I think of it rather like an abused wife who is beaten every day but trudges on until one day she has had quite enough and decides to do a Bobbitt on you. ( For anyone not a news junkie that was a wife who cut her abusive husbands penis off ). Once your liver starts to fail it affects all other organs in your body in some way. It is the common comorbidity of a very long list of disease conditions. Keeping it healthy is probably the single most important non medical thing you can do to give yourself the best shot at a quality of life as you age.
You don't have to be a food fanatic to treat your liver kindly and thereby add years to your life. It works very hard to protect you so just a modicum of care can save you a lot of pain in the end.
I recently attended the meeting of the AASLD, the American Association for the Study of Liver Disease, which is a group of world leaders in research into liver disease. I was very encouraged by what I heard there and I've been wondering how to explain that to the community dealing with disease.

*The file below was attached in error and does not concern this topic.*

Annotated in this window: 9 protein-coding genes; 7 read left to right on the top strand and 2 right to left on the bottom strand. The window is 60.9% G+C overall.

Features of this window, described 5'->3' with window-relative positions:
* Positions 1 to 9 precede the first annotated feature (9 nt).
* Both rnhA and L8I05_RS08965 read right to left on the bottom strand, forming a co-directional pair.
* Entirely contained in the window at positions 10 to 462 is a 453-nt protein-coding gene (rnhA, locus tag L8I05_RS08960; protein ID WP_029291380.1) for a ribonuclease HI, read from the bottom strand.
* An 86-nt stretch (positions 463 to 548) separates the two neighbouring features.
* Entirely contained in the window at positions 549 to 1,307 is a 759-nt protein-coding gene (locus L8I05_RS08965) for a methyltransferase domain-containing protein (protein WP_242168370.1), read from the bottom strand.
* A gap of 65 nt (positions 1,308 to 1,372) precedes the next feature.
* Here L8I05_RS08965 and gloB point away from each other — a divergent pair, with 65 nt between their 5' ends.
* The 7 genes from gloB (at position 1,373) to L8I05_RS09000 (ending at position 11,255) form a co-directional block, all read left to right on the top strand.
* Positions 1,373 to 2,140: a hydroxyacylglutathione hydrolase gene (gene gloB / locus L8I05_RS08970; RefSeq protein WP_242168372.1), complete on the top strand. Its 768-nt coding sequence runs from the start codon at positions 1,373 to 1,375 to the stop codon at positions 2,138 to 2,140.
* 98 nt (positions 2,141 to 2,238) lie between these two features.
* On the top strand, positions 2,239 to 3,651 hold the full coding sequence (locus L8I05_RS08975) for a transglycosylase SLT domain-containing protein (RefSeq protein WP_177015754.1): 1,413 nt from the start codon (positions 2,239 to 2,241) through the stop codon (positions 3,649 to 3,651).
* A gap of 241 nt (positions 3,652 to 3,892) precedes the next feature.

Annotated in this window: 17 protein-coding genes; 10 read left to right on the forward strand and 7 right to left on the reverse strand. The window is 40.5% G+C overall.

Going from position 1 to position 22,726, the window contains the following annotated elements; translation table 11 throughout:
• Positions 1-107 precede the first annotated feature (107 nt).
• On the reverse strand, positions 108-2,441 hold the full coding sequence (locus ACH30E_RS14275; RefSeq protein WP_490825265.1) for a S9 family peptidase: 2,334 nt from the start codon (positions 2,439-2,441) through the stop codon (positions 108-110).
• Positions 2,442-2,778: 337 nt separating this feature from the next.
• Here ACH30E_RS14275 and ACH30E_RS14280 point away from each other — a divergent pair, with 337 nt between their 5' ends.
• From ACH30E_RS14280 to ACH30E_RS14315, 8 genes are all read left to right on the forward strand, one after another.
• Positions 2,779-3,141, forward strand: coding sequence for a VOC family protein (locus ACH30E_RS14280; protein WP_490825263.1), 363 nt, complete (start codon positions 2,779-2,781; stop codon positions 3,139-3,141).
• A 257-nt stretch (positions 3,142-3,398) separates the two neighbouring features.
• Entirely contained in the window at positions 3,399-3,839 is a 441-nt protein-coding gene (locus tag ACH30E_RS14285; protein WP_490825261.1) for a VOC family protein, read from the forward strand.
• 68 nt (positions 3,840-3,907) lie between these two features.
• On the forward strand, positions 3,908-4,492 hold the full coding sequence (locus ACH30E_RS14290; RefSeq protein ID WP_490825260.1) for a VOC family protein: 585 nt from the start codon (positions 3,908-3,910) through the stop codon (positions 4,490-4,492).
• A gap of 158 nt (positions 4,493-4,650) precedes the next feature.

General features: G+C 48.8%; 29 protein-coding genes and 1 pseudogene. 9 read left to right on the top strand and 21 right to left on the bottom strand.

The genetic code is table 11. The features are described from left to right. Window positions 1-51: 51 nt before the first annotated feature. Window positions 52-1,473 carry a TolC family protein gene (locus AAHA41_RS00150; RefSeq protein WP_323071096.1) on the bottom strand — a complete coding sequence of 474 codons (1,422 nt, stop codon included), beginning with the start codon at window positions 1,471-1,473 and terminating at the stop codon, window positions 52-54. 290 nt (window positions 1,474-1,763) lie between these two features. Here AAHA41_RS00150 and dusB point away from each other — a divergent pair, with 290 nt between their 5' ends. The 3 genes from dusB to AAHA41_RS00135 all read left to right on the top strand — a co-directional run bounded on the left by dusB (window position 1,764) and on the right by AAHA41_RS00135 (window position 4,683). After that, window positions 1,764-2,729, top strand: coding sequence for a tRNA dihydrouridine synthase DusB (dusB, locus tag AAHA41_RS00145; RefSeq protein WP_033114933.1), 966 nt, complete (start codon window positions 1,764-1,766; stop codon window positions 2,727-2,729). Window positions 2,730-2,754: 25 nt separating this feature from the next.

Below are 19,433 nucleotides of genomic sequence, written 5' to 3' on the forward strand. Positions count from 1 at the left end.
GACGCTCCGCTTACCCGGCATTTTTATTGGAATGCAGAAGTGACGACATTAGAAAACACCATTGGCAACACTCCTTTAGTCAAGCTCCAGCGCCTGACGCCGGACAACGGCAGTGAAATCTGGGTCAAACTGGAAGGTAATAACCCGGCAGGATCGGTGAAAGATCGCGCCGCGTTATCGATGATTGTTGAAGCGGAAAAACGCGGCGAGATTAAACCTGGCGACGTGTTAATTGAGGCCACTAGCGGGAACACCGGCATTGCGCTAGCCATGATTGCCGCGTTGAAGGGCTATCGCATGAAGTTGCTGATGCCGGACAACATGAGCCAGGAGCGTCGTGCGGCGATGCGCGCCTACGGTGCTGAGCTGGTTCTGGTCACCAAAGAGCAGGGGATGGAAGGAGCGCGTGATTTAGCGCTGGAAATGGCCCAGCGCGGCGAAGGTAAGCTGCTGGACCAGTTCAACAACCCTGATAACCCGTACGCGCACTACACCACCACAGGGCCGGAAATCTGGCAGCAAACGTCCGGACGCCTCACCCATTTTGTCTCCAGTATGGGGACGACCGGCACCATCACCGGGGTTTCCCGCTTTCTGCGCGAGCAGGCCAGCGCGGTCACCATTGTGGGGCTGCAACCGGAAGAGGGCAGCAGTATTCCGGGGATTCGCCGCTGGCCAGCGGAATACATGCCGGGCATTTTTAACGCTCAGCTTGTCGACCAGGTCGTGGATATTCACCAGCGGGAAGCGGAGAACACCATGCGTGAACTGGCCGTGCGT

Fatty liver has mostly been dismissed as a medical problem because it was often benign and even if it wasn't there was no treatment anyway so dealing with it was a matter of waiting until some organ showed symptoms and try to deal with those until you die. Many doctors today leave their patients with that feeling of hopelessness with the phrase, I'm sorry but we have no treatment.
There are two very important points that I want to make. First, it isn't correct to say there is no treatment. Diet and lifestyle have been well proven to be treatments and there is a lot of information on our website about diets. If you want to review, here is a link